New Zealand king shag
|New Zealand king shag|
|New Zealand king shags|
The New Zealand king shag (Leucocarbo carunculatus), also known as the rough-faced shag, king shag or kawau, is a rare bird endemic to New Zealand. Some taxonomic authorities, including the International Ornithologists' Union, place this species in the genus Leucocarbo. Others place it in the genus Phalacrocorax.
It is a large (76 cm long, 2.5 kg in weight) black and white cormorant with pink feet. White patches on the wings appear as bars when the wings are folded. Yellow-orange swellings (caruncles) are found above the base of the bill. The grey gular pouch is reddish in the breeding season. A blue eye-ring indicates its kinship with the other blue-eyed shags.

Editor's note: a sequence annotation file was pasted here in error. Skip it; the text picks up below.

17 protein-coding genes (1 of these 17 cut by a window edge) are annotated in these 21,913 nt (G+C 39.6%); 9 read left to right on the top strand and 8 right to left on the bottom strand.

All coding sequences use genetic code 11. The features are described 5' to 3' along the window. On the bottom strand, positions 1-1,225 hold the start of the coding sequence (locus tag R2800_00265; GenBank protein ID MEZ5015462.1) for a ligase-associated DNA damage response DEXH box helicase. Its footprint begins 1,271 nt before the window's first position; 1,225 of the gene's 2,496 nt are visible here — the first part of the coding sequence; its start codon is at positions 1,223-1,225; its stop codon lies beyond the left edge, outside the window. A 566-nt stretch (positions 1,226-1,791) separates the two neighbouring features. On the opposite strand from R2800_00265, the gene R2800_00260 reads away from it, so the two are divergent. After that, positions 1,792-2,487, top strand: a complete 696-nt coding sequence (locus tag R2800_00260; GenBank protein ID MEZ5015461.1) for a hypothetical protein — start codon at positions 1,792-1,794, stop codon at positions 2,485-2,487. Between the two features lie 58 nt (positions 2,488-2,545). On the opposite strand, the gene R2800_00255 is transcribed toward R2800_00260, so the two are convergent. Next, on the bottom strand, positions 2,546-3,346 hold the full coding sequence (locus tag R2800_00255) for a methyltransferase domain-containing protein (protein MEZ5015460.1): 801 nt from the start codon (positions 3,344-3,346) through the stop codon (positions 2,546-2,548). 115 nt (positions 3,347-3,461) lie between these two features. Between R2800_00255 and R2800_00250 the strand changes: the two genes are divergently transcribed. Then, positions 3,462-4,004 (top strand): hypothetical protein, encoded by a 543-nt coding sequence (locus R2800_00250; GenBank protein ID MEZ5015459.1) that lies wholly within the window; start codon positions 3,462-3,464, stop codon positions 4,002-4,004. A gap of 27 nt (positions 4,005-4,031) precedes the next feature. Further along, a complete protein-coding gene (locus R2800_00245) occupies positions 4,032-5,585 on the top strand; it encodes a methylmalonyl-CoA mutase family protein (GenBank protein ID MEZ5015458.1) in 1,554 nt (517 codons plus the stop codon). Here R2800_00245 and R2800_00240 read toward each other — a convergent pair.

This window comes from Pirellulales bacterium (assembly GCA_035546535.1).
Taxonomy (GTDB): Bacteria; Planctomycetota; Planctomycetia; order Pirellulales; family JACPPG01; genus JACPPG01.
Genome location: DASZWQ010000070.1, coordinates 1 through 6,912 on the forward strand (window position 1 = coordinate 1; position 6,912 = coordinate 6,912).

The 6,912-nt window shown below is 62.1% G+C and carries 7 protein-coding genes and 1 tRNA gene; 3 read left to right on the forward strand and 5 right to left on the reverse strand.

New Zealand king shags can be seen from the Cook Strait ferries in Queen Charlotte Sound opposite the beginning of the Tory Channel. They live in the coastal waters of the Marlborough Sounds where they are known to breed only on rocky islets at four small sites.
- BirdLife International (2012). "Phalacrocorax carunculatus". IUCN Red List of Threatened Species. Version 2013.2. International Union for Conservation of Nature. Retrieved 26 November 2013.
- Schuckard, R. (2017). "New Zealand king shag". nzbirdsonline.org.nz. Retrieved 2019-05-17.
- "Species factsheet: Leucocarbo carunculatus". www.birdlife.org. BirdLife International. Retrieved 18 May 2019.
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